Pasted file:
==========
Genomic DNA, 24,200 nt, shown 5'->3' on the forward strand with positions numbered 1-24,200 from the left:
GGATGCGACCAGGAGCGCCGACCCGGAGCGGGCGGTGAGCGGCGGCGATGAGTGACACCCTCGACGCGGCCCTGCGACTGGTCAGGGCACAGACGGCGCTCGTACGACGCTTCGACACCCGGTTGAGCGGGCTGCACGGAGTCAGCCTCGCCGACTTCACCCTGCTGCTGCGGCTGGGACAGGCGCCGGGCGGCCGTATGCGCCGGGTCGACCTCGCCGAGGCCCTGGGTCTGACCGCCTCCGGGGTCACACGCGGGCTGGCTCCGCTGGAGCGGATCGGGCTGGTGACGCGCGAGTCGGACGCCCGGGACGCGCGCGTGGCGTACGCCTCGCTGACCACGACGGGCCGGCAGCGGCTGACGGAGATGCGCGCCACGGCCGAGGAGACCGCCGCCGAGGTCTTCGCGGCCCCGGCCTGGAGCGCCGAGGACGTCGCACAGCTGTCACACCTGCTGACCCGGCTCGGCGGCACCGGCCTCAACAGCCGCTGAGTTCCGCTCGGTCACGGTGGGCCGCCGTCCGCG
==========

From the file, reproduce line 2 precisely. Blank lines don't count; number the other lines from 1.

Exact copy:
GGATGCGACCAGGAGCGCCGACCCGGAGCGGGCGGTGAGCGGCGGCGATGAGTGACACCCTCGACGCGGCCCTGCGACTGGTCAGGGCACAGACGGCGCTCGTACGACGCTTCGACACCCGGTTGAGCGGGCTGCACGGAGTCAGCCTCGCCGACTTCACCCTGCTGCTGCGGCTGGGACAGGCGCCGGGCGGCCGTATGCGCCGGGTCGACCTCGCCGAGGCCCTGGGTCTGACCGCCTCCGGGGTCACACGCGGGCTGGCTCCGCTGGAGCGGATCGGGCTGGTGACGCGCGAGTCGGACGCCCGGGACGCGCGCGTGGCGTACGCCTCGCTGACCACGACGGGCCGGCAGCGGCTGACGGAGATGCGCGCCACGGCCGAGGAGACCGCCGCCGAGGTCTTCGCGGCCCCGGCCTGGAGCGCCGAGGACGTCGCACAGCTGTCACACCTGCTGACCCGGCTCGGCGGCACCGGCCTCAACAGCCGCTGAGTTCCGCTCGGTCACGGTGGGCCGCCGTCCGCG